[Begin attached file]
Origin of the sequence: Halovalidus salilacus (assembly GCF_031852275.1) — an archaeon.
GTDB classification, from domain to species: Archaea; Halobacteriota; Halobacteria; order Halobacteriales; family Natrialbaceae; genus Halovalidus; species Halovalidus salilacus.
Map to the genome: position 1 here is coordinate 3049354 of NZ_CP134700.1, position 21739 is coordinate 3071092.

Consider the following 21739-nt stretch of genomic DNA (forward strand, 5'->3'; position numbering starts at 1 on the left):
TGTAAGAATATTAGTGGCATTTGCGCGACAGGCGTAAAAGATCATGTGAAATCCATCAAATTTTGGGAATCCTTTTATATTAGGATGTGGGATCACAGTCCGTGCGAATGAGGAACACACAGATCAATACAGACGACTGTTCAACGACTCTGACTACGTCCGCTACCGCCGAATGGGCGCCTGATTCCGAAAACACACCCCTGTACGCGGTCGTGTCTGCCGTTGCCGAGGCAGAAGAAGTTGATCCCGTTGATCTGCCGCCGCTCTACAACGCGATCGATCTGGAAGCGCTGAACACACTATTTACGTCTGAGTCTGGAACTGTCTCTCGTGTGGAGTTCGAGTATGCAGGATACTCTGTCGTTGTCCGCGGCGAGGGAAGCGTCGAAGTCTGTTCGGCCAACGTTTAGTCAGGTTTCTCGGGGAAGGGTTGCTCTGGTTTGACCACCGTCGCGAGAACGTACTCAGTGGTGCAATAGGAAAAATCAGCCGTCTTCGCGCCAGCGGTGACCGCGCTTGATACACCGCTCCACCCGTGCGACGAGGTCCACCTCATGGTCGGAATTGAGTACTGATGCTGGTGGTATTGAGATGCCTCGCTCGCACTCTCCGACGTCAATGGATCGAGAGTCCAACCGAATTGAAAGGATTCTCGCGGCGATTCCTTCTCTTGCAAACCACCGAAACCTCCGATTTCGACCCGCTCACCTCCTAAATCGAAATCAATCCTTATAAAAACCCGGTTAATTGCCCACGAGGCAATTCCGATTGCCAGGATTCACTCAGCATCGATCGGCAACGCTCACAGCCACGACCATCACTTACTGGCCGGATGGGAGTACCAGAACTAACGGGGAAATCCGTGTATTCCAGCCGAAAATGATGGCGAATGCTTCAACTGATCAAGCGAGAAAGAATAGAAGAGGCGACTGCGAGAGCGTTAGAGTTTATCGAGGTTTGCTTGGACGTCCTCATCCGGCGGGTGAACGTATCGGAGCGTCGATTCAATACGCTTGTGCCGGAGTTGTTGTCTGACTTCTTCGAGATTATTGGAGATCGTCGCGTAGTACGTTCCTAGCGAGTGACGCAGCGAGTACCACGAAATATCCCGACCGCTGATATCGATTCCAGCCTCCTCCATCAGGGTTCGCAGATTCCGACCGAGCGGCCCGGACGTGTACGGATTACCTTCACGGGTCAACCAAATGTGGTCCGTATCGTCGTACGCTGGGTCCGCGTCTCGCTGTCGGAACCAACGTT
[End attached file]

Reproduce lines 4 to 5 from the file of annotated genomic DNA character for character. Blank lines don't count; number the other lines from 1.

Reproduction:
Consider the following 21739-nt stretch of genomic DNA (forward strand, 5'->3'; position numbering starts at 1 on the left):
TGTAAGAATATTAGTGGCATTTGCGCGACAGGCGTAAAAGATCATGTGAAATCCATCAAATTTTGGGAATCCTTTTATATTAGGATGTGGGATCACAGTCCGTGCGAATGAGGAACACACAGATCAATACAGACGACTGTTCAACGACTCTGACTACGTCCGCTACCGCCGAATGGGCGCCTGATTCCGAAAACACACCCCTGTACGCGGTCGTGTCTGCCGTTGCCGAGGCAGAAGAAGTTGATCCCGTTGATCTGCCGCCGCTCTACAACGCGATCGATCTGGAAGCGCTGAACACACTATTTACGTCTGAGTCTGGAACTGTCTCTCGTGTGGAGTTCGAGTATGCAGGATACTCTGTCGTTGTCCGCGGCGAGGGAAGCGTCGAAGTCTGTTCGGCCAACGTTTAGTCAGGTTTCTCGGGGAAGGGTTGCTCTGGTTTGACCACCGTCGCGAGAACGTACTCAGTGGTGCAATAGGAAAAATCAGCCGTCTTCGCGCCAGCGGTGACCGCGCTTGATACACCGCTCCACCCGTGCGACGAGGTCCACCTCATGGTCGGAATTGAGTACTGATGCTGGTGGTATTGAGATGCCTCGCTCGCACTCTCCGACGTCAATGGATCGAGAGTCCAACCGAATTGAAAGGATTCTCGCGGCGATTCCTTCTCTTGCAAACCACCGAAACCTCCGATTTCGACCCGCTCACCTCCTAAATCGAAATCAATCCTTATAAAAACCCGGTTAATTGCCCACGAGGCAATTCCGATTGCCAGGATTCACTCAGCATCGATCGGCAACGCTCACAGCCACGACCATCACTTACTGGCCGGATGGGAGTACCAGAACTAACGGGGAAATCCGTGTATTCCAGCCGAAAATGATGGCGAATGCTTCAACTGATCAAGCGAGAAAGAATAGAAGAGGCGACTGCGAGAGCGTTAGAGTTTATCGAGGTTTGCTTGGACGTCCTCATCCGGCGGGTGAACGTATCGGAGCGTCGATTCAATACGCTTGTGCCGGAGTTGTTGTCTGACTTCTTCGAGATTATTGGAGATCGTCGCGTAGTACGTTCCTAGCGAGTGACGCAGCGAGTACCACGAAATATCCCGACCGCTGATATCGATTCCAGCCTCCTCCATCAGGGTTCGCAGATTCCGACCGAGCGGCCCGGACGTGTACGGATTACCTTCACGGGTCAACCAAATGTGGTCCGTATCGTCGTACGCTGGGTCCGCGTCTCGCTGTCGGAACCAACGTT